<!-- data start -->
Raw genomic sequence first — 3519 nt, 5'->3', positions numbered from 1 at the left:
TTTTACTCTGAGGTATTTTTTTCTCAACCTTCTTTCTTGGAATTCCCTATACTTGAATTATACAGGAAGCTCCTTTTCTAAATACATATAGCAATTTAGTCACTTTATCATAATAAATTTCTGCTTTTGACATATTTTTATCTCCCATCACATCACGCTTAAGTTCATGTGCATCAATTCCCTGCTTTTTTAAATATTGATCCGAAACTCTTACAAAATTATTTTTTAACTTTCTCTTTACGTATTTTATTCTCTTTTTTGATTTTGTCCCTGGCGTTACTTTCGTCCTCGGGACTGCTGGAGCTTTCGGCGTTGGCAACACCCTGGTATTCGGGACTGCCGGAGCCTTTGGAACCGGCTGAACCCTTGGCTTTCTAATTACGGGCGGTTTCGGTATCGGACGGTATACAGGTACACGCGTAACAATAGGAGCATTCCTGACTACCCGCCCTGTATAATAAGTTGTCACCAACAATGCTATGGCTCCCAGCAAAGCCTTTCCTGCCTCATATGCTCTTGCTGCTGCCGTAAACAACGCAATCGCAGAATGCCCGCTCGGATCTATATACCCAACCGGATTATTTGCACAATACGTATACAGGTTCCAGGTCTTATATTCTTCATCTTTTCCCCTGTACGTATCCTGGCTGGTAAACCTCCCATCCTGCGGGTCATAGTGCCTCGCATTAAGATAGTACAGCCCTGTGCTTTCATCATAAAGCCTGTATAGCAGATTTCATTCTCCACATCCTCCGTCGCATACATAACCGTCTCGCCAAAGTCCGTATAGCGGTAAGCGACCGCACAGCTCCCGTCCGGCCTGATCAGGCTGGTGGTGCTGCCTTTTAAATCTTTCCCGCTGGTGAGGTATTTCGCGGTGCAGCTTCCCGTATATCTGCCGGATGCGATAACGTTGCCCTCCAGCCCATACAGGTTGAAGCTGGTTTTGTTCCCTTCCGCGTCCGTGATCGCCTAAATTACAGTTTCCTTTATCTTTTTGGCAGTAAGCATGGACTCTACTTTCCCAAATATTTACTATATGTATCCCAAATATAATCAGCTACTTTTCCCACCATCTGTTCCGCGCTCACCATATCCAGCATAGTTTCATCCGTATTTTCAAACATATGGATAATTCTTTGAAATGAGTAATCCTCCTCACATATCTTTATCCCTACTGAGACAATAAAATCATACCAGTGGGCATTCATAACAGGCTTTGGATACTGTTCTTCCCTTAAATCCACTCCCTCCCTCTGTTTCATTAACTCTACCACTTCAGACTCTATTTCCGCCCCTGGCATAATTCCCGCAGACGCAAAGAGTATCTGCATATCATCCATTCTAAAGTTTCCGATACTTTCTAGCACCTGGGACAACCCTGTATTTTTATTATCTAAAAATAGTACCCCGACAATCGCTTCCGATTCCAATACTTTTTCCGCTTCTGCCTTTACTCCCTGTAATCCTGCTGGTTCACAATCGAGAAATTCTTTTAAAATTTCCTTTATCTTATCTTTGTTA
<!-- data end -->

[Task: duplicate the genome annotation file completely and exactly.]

Raw genomic sequence first — 3519 nt, 5'->3', positions numbered from 1 at the left:
TTTTACTCTGAGGTATTTTTTTCTCAACCTTCTTTCTTGGAATTCCCTATACTTGAATTATACAGGAAGCTCCTTTTCTAAATACATATAGCAATTTAGTCACTTTATCATAATAAATTTCTGCTTTTGACATATTTTTATCTCCCATCACATCACGCTTAAGTTCATGTGCATCAATTCCCTGCTTTTTTAAATATTGATCCGAAACTCTTACAAAATTATTTTTTAACTTTCTCTTTACGTATTTTATTCTCTTTTTTGATTTTGTCCCTGGCGTTACTTTCGTCCTCGGGACTGCTGGAGCTTTCGGCGTTGGCAACACCCTGGTATTCGGGACTGCCGGAGCCTTTGGAACCGGCTGAACCCTTGGCTTTCTAATTACGGGCGGTTTCGGTATCGGACGGTATACAGGTACACGCGTAACAATAGGAGCATTCCTGACTACCCGCCCTGTATAATAAGTTGTCACCAACAATGCTATGGCTCCCAGCAAAGCCTTTCCTGCCTCATATGCTCTTGCTGCTGCCGTAAACAACGCAATCGCAGAATGCCCGCTCGGATCTATATACCCAACCGGATTATTTGCACAATACGTATACAGGTTCCAGGTCTTATATTCTTCATCTTTTCCCCTGTACGTATCCTGGCTGGTAAACCTCCCATCCTGCGGGTCATAGTGCCTCGCATTAAGATAGTACAGCCCTGTGCTTTCATCATAAAGCCTGTATAGCAGATTTCATTCTCCACATCCTCCGTCGCATACATAACCGTCTCGCCAAAGTCCGTATAGCGGTAAGCGACCGCACAGCTCCCGTCCGGCCTGATCAGGCTGGTGGTGCTGCCTTTTAAATCTTTCCCGCTGGTGAGGTATTTCGCGGTGCAGCTTCCCGTATATCTGCCGGATGCGATAACGTTGCCCTCCAGCCCATACAGGTTGAAGCTGGTTTTGTTCCCTTCCGCGTCCGTGATCGCCTAAATTACAGTTTCCTTTATCTTTTTGGCAGTAAGCATGGACTCTACTTTCCCAAATATTTACTATATGTATCCCAAATATAATCAGCTACTTTTCCCACCATCTGTTCCGCGCTCACCATATCCAGCATAGTTTCATCCGTATTTTCAAACATATGGATAATTCTTTGAAATGAGTAATCCTCCTCACATATCTTTATCCCTACTGAGACAATAAAATCATACCAGTGGGCATTCATAACAGGCTTTGGATACTGTTCTTCCCTTAAATCCACTCCCTCCCTCTGTTTCATTAACTCTACCACTTCAGACTCTATTTCCGCCCCTGGCATAATTCCCGCAGACGCAAAGAGTATCTGCATATCATCCATTCTAAAGTTTCCGATACTTTCTAGCACCTGGGACAACCCTGTATTTTTATTATCTAAAAATAGTACCCCGACAATCGCTTCCGATTCCAATACTTTTTCCGCTTCTGCCTTTACTCCCTGTAATCCTGCTGGTTCACAATCGAGAAATTCTTTTAAAATTTCCTTTATCTTATCTTTGTTA